The preference would have been for champagne, of course, sprayed wildly around the room. Instead, the Rays gathered in the quiet Tropicana Field clubhouse after the 4-3 playoffs- and season-ending loss, sipping Charbay and Johnny Walker Blue Label whiskey from small plastic cups.
They had done so earlier this season, on the April 6 flight to Chicago after they lost their first five games, manager Joe Maddon telling them they would finish as the best team ever to start that way.
With the season finally over Tuesday afternoon, Maddon stepped in front of them again to make another toast, joking about how prophetic he turned out to be. And amid the frustrated faces, the blank stares and some moist eyes, they realized as they raised their cups how amazingly much they actually accomplished.
"It's hard to leave here upset," infielder Sean Rodriguez said. "What we did was nothing short of a miracle."
The pain of being eliminated — in just four games, in front of their home (though not sold-out) crowd, by the Rangers for a second straight year — was evident throughout the clubhouse, strewn with equipment bags for the trip back to Texas they would not be making.
"Heartbreaking," ace pitcher James Shields said. "Just heartbreaking. … It just kind of came to a crashing halt there, and that's a shame."
"I'm kind of disgusted," centerfielder B.J. Upton said. "It's just sad it had to end this way."
Having come back from what became an 0-6 then 1-8 start, from nine games out of the wild card on Sept. 4, from seven runs down in the eighth inning of Game 162, winning the AL wild card in the wildest way possible, the Rays felt certain they were destined to keep playing for a while.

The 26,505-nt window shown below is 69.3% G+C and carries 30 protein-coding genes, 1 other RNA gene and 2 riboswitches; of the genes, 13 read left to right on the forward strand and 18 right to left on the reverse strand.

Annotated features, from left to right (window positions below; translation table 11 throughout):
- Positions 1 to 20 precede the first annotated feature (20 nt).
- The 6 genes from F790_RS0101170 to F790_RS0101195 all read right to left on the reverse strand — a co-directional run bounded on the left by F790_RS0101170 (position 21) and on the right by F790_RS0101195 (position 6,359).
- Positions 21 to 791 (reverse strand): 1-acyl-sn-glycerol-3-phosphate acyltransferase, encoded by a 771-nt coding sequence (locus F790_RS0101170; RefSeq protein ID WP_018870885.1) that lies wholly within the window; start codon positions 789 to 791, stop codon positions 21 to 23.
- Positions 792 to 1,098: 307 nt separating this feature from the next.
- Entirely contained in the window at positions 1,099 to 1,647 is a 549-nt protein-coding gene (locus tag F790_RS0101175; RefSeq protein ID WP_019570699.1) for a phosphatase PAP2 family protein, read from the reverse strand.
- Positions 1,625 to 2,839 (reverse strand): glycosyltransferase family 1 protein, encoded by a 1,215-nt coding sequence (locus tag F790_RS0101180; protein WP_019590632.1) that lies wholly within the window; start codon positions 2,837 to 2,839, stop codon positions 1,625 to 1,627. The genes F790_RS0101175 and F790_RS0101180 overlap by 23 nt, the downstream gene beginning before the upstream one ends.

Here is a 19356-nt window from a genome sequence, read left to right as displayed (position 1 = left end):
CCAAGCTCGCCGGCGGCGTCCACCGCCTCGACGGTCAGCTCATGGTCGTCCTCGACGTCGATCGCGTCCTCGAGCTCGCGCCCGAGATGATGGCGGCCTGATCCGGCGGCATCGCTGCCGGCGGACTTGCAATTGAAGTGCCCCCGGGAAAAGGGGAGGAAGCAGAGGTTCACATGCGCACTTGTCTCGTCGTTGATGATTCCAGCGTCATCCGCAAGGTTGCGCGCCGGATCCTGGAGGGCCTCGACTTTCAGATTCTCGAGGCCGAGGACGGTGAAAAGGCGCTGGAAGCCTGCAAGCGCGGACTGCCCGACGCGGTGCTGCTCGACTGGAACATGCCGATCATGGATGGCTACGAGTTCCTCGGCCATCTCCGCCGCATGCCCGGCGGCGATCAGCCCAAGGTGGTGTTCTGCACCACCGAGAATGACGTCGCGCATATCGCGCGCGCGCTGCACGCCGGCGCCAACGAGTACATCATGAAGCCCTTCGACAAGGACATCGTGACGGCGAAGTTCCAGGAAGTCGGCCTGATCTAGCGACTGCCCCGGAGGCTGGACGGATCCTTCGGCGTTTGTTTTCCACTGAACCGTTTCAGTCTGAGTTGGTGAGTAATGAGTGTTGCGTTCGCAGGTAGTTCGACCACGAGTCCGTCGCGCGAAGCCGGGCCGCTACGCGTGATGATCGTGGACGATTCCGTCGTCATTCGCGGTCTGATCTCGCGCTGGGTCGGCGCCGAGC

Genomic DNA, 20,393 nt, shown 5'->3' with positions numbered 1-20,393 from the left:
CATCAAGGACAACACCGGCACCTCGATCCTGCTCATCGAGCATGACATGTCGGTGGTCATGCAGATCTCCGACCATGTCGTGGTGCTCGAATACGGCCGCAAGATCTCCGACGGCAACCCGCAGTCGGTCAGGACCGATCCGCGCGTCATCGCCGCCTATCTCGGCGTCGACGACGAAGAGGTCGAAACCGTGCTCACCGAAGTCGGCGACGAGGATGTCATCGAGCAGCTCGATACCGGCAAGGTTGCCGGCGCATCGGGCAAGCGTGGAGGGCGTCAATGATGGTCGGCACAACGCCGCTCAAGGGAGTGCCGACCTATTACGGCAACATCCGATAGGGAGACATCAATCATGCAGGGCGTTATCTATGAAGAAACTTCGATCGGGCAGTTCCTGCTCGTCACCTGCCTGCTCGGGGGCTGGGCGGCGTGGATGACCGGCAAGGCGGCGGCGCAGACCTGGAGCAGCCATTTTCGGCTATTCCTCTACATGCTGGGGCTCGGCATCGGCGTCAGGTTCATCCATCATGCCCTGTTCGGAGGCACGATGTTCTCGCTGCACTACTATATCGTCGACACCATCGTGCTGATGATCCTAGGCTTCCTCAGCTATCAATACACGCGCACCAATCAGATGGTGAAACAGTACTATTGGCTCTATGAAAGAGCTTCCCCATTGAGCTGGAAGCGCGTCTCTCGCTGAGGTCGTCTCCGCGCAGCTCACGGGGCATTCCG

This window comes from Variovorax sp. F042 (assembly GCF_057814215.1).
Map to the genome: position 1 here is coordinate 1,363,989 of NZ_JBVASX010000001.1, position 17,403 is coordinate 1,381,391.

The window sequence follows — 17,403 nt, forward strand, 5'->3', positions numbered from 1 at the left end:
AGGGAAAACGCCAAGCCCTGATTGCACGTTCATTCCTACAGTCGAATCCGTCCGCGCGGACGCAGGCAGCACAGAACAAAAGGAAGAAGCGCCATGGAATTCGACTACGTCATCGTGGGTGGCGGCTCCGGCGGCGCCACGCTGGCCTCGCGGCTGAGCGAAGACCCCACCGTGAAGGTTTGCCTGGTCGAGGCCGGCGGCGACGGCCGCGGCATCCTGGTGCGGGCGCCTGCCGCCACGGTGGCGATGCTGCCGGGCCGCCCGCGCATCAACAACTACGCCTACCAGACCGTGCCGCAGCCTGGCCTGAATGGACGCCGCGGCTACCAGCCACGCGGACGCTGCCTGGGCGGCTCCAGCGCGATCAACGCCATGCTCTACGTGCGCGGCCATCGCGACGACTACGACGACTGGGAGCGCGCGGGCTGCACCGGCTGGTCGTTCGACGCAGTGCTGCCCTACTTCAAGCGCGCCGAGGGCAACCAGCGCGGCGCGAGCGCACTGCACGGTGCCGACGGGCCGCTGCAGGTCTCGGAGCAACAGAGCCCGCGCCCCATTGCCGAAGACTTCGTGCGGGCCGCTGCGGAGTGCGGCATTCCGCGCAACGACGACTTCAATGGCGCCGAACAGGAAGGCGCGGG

"Nobody likes to go home," third baseman Evan Longoria said. "When you come in here after a game like today when you know the season is over and you've got to pack up your locker and say bye to everybody for the winter, it's just not a good feeling."
The end, in a way, came fittingly, with the Rays struggling for offense much of the afternoon then trying for another dramatic comeback and falling just short.
Down 2-0, 3-1 and 4-2 — primarily due to Adrian Beltre having the seventh three-homer game in postseason history — the Rays closed to 4-3 in the ninth and had the tying run on first with one out. But Matt Joyce popped up and Desmond Jennings hit a ground ball that forced pinch-runner Elliot Johnson at second to extinguish their final hope.
"We felt like 'til the very end we were going to pull it out," DH Johnny Damon said. "We just didn't want our Cinderella ride to be over yet."
"I guess," Longoria said, "that was our ninth life."
After winning the opener in Texas, the Rays seemed to be positioned well, but then they lost three straight — by a total of four runs. The Rangers shut down the Rays' key hitters — Upton and Longoria were 0-for-13 with nine strikeouts in Games 3 and 4 — and flexed just enough muscle.
"We just didn't see this early exit coming," Upton said. "We didn't think they could beat us twice at home."
Maddon acknowledged that it felt like a premature ending but said he was filled with pride given what they did and how they did it: becoming the first AL team to make the postseason after starting 0-6, and the first in the majors to do so after being nine games out in September, winning 91 games along the way despite all the players they lost from last year's team.
"I do believe we could have gone further," Maddon said, "but I'm really pleased with where our players took us this year."
Executive vice president Andrew Friedman was similarly conflicted.
"In the moment, it's extremely painful for all of us," he said. "We have such an amazing group of guys with such resolve, with such fight all year long. Nine innings every night; we saw it in these last two games. It's a really special group to be a part of. I'm sure once we get out of the moment we'll reflect back and really appreciate what we accomplished. But being in the moment, it's really difficult to do that."
As they gathered in the clubhouse for the last time, they listened to principal owner Stuart Sternberg thank them for the efforts, then to Maddon remind them of their accomplishments.
"We did a lot of things that weren't expected of us, with a lot less than most," Longoria said. "And that's something we could be pretty proud of."
Marc Topkin can be reached at [email protected]